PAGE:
Appeals court again nixes Google's bid to overturn Street View case

The court also rejects company's petition for a hearing

A U.S. appeals court has once again rejected Google's argument that it did not break federal wiretap laws when collecting user data from unencrypted wireless networks for its Street View program.

In a ruling this week, the U.S. Court of Appeals for the Ninth Circuit held that payload data transmitted over a Wi-Fi network is not "radio communications" as defined under the federal Wiretap Act and as claimed by Google. That means the company cannot claim an exemption for its Wi-Fi data collection under the Wiretap Act.

The appellate court also rejected Google's petition for an en banc, or full court, review of the case. The opinion clears the way for a lawsuit filed against Google over its Street View data collection to proceed in District Court.

"The Ninth Circuit's ruling in the Google Street View case is significant because the court affirmed its previous holding that Wi-Fi communications are protected under the Wiretap Act," said Alan Butler appellate advocacy counsel with the Electronic Privacy Information Center (EPIC).

"Google has been subject to investigation in the U.S. and Europe for its collection of private Wi-Fi communications, and the court's refusal to dismiss this case shows that this collection might have violated federal law," Butler said.

In 2010, Google admitted that its Street View cars had inadvertently captured data transmitted over open Wi-Fi networks when shooting photos. The company apologized for its actions and said it would destroy or render inaccessible close to 650GB of data it had collected from Wi-Fi networks.

Several individuals later sued, claiming Google had violated the Wiretap Act, which prohibits the intentional interception of electronic data. In the lawsuit, the plaintiffs noted that Google's Street View cars had recorded a considerable amount of data from open Wi-Fi networks including SSIDs, MAC addresses and even "payload" data such as personal emails, passwords, videos and documents.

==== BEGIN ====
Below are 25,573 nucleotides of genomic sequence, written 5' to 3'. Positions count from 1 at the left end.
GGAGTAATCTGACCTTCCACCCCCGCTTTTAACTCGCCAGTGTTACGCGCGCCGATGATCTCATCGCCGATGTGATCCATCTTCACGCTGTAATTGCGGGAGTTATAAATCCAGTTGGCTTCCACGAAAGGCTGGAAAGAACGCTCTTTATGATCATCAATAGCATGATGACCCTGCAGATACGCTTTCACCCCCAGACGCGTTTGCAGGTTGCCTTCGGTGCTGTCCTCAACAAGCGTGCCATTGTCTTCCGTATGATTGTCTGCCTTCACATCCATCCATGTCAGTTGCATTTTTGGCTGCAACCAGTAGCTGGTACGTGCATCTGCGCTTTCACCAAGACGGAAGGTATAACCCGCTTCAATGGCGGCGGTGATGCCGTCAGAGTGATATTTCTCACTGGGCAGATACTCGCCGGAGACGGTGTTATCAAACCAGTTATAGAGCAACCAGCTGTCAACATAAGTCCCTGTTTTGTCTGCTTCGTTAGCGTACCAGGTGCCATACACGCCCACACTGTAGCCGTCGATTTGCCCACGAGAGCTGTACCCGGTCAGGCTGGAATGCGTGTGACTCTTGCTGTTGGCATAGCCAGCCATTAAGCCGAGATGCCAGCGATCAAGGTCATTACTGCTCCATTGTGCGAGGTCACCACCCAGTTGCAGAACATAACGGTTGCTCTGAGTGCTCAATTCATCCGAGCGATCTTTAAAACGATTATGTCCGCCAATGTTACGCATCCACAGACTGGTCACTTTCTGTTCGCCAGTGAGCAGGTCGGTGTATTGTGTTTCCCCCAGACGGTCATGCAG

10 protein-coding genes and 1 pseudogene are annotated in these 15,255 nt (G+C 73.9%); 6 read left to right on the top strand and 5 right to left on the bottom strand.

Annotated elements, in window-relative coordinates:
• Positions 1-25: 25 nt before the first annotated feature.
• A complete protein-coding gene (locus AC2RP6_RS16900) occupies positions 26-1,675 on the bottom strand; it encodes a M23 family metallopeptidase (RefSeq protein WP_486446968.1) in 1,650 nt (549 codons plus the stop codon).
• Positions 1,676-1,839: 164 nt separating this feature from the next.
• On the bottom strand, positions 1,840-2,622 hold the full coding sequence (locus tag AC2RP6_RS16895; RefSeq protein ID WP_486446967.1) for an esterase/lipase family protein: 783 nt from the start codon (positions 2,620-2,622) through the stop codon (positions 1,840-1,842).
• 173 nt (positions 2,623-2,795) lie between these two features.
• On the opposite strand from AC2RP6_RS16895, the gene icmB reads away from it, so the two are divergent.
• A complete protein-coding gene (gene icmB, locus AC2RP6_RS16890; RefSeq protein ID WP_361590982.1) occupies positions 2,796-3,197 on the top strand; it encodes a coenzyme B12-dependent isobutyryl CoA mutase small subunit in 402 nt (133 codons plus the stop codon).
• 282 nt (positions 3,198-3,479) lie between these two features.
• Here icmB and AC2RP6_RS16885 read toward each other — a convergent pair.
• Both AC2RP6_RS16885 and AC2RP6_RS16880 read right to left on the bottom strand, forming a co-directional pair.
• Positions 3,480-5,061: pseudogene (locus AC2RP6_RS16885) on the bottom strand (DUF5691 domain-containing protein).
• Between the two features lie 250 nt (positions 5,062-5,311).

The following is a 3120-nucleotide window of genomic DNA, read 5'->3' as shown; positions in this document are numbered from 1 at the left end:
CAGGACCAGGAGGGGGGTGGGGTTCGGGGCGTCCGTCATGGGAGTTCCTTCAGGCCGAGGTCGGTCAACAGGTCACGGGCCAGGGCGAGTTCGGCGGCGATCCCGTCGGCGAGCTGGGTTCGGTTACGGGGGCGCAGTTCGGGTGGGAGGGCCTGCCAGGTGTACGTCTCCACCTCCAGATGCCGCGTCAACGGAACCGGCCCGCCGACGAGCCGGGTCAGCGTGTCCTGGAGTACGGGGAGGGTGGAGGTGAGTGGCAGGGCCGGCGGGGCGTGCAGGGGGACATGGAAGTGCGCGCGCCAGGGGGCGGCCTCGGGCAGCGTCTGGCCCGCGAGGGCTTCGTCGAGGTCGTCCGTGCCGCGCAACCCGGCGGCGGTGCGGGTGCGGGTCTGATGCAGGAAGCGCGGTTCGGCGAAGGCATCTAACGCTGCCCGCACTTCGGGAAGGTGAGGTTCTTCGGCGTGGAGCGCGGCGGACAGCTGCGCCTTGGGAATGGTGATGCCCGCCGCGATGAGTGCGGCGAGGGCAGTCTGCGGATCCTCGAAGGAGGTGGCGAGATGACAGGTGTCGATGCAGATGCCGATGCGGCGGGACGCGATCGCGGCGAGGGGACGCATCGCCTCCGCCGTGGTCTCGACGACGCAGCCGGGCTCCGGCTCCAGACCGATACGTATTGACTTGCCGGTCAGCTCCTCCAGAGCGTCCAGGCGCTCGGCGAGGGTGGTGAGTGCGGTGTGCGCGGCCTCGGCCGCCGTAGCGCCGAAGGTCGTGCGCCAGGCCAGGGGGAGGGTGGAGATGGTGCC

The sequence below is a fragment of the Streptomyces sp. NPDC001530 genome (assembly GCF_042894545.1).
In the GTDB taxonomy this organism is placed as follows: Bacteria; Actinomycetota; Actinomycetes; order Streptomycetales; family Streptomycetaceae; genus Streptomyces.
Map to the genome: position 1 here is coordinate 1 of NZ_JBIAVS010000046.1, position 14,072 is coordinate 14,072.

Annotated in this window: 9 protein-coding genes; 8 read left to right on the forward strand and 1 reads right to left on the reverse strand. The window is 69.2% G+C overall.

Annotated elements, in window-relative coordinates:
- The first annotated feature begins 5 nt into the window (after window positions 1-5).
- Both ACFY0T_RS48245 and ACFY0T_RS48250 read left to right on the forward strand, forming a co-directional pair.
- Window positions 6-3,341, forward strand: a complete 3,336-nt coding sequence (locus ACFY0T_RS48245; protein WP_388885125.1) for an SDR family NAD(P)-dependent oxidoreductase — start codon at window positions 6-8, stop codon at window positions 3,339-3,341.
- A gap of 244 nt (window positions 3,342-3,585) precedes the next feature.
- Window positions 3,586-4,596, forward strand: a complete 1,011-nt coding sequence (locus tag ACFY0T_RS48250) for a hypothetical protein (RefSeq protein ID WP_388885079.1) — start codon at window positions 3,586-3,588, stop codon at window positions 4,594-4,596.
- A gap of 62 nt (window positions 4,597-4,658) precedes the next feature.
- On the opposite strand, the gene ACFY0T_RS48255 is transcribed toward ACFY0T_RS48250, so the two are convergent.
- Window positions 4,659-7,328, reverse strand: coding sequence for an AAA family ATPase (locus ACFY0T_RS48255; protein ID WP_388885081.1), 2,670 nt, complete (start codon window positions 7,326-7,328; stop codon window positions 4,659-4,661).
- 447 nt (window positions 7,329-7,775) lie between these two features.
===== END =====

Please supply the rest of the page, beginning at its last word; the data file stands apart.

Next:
Google claimed that its actions were legal because the only data it collected was data that was unencrypted and freely available to the general public over unsecured wireless networks. The company claimed that people who did not take affirmative action to protect their data on wireless network should no expectations of privacy over the data.

It likened unsecured wireless data to open radio communications and claimed that the Wiretap Act did not offer any privacy protections to the data.

A District Court judge who heard the case rejected Google's argument and held that wireless data is very different from radio communications and therefore enjoys specific privacy protections.

Last September, the Ninth Circuit upheld the District Court's ruling after Google filed an appeal. This week's ruling reaffirms that opinion.

However, it also deletes a significant portion of the earlier ruling in which the court held that unencrypted communications sent from or received by an open Wi-Fi network was not generally accessible to the public. The court also granted a Google request for a rehearing of the case.

Daniel Castro, a senior analyst with the Information Technology and Innovation Foundation (ITIF), said the amendment is significant for Google.

"It's fairly rare for a court to significantly modify a previous opinion," Castro said. With the appellate court's first ruling, Google almost did not have a case. This week's opinion "opens the door for them to continue to argue the case."

A Google spokesman expressed muted satisfaction over the developments. ""We're pleased that the Court granted our request for a rehearing and revised its opinion. But we are disappointed that the order was not completely reversed and are considering our next steps."

Jaikumar Vijayan covers data security and privacy issues, financial services security and e-voting for Computerworld. Follow Jaikumar on Twitter at @jaivijayan or subscribe to Jaikumar's RSS feed. His e-mail address is

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